Uzbekistan publishes radical decade-long strategy for power sector

The Ministry of Energy of Uzbekistan has published a ‘Concept Note’, outlining its strategy for the provision of electricity in the Republic of Uzbekistan between 2020-2030.

The context to the Strategy is the high priority given by the Government of Uzbekistan – under the leadership of President Shavkat Mirziyoyev – to a radical programme of reforms to meet increasing energy demand from a growing population and a fast-developing economy.

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The strategy, which will be amended and adjusted as necessary, defines mid-term and long-term objectives and directions for the development of the power sector 2020 to 2030. It plans to deliver electrical power at competitive prices and ensure the evolution of a balanced sector, embracing international best practice and modern trends in the global electricity industry.

It outlines priority activities to be undertaken including:

  • Modernisation and reconstruction of existing power plants;
  • Construction of new generating assets using energy efficient power production technologies;
  • Improvement of power metering systems;
  • Fuel diversification and development of renewable energy sources – especially solar energy; and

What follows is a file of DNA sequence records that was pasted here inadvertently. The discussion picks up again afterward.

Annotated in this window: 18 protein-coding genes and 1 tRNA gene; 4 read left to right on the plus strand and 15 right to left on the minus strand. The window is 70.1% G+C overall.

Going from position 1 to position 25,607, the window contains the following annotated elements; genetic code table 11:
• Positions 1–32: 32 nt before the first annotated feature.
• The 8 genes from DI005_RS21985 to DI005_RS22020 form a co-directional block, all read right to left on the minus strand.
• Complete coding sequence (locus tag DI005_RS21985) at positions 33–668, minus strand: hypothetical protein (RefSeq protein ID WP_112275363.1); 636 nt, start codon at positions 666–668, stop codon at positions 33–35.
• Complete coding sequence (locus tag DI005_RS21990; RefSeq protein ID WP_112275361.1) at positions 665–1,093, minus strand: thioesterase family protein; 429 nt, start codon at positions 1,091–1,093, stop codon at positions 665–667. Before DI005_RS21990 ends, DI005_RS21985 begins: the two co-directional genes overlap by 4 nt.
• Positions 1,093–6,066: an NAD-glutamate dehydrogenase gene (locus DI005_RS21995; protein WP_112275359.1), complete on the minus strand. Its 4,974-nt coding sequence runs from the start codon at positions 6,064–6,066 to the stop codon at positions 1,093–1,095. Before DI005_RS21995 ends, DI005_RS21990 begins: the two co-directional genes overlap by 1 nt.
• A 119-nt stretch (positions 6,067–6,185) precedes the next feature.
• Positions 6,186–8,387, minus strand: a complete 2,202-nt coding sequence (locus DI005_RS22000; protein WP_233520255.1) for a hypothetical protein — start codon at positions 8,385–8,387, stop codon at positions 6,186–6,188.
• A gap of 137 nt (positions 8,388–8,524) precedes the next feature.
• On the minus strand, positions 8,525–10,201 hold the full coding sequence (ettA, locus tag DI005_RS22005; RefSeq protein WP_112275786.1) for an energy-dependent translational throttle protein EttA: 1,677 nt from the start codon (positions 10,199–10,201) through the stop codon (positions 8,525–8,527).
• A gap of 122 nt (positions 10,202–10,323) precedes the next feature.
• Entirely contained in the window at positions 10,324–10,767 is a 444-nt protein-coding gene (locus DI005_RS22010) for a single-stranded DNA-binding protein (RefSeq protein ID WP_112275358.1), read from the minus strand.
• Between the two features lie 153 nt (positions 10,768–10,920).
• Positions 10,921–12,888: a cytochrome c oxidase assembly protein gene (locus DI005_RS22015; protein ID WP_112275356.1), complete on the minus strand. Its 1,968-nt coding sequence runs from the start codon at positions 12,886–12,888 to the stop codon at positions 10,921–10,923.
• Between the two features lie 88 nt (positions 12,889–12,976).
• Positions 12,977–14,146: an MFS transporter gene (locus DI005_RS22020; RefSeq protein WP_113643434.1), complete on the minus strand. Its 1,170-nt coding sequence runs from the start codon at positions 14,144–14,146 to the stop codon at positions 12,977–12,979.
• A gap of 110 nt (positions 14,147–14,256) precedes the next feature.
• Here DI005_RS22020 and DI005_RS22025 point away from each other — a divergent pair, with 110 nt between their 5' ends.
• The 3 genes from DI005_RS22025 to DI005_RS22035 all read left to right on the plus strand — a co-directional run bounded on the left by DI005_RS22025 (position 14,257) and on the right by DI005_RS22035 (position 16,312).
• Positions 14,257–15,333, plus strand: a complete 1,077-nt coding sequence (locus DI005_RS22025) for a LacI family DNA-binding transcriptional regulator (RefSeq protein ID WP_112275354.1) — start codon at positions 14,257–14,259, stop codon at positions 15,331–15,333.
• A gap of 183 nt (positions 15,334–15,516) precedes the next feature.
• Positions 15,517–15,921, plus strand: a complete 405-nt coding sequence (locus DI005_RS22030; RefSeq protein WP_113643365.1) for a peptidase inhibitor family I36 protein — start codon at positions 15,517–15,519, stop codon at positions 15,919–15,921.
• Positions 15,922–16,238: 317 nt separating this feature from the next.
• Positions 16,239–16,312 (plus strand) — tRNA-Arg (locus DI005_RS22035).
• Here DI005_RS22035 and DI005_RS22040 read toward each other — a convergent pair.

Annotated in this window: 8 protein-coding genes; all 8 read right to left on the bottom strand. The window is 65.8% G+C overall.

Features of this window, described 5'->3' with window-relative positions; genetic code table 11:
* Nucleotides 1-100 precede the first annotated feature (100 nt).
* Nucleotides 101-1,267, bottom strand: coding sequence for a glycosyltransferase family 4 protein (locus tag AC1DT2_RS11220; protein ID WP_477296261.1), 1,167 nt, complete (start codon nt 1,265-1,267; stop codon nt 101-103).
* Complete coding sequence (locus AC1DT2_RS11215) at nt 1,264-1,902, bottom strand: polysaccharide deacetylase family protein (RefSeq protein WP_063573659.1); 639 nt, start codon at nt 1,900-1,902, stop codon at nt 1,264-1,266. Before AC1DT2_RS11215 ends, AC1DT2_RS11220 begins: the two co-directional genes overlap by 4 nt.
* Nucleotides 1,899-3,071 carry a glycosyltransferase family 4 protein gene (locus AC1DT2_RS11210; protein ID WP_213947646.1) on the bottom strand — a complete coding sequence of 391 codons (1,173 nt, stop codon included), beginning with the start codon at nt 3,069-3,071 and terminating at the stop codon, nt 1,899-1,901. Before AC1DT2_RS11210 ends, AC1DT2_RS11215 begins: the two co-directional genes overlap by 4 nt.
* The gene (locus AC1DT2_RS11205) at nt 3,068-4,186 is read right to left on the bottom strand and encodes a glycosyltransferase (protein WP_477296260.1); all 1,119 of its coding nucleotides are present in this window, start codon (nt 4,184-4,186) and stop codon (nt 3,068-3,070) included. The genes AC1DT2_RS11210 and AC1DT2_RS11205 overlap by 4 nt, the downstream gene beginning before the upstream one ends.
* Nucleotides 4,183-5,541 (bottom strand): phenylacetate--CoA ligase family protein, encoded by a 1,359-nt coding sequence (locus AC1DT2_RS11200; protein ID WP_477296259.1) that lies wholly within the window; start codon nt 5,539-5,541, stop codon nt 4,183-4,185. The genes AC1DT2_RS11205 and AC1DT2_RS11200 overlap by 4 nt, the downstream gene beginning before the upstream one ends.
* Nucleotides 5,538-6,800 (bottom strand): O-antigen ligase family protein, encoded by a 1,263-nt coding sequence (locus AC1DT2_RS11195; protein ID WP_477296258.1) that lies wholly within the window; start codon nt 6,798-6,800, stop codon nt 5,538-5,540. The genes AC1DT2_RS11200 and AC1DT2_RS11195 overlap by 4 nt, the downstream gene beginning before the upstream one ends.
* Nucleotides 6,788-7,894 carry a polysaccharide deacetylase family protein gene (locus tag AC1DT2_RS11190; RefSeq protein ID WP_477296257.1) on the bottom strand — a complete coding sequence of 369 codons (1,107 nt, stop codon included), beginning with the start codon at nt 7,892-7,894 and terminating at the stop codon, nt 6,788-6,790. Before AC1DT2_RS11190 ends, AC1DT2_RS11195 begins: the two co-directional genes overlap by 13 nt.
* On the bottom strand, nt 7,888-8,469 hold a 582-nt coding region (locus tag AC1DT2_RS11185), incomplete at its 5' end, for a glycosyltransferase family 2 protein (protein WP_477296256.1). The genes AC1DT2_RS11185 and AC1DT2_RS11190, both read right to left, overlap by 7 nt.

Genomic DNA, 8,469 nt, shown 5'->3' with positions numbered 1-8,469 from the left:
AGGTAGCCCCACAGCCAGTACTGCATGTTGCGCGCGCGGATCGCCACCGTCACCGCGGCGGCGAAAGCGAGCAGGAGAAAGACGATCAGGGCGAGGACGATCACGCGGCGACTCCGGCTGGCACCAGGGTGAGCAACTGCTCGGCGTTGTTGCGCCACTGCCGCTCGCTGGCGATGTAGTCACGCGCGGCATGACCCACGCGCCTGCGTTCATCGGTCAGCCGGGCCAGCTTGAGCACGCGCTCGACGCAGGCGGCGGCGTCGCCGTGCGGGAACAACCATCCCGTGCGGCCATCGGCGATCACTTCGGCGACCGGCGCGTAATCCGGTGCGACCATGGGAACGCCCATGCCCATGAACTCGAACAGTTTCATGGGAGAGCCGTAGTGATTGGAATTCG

• Legal reforms to improve tariff policies and provide for the transition to a wholesale market.

By 2030, the Strategy is scheduled to deliver:

  • An increase in installed and available generating capacity from 12.9 GW to 29.3GW, and an increase in electricity production from 63.6 billion kWh to 120.8 kWh;
  • A planned reduction in natural gas consumption from 16.5 billion cubic metres to 12.1 billion cubic metres;
  • Reductions in transmission losses to 2.35% and distribution losses to 6.5% (1.85x less than 2019 levels)

Mr Alisher Sultanov, Minister of Energy of Uzbekistan said: “Our new Concept Note outlines a comprehensive strategy to satisfy the increasing demand for electrical power in Uzbekistan. It also means our power sector’s development will continue in line with international best practice. The strategy is ambitious in scope, but grounded in realism with, practical and achievable goals to reach by 2030.”

The strategy will focus on the development of renewable energy sources, which will improve environmental conditions, increase efficiency and stimulate the development of local industries, infrastructure and job creation.

It is envisaged that by 2030, whilst the state will remain the owner of Hydro Power Plants, Nuclear Power Plant and some Thermal Power Plants – most of the country’s electricity generation plants will be concentrated in the private sector.

This story first appeared on our sister site,
Power Engineering International.

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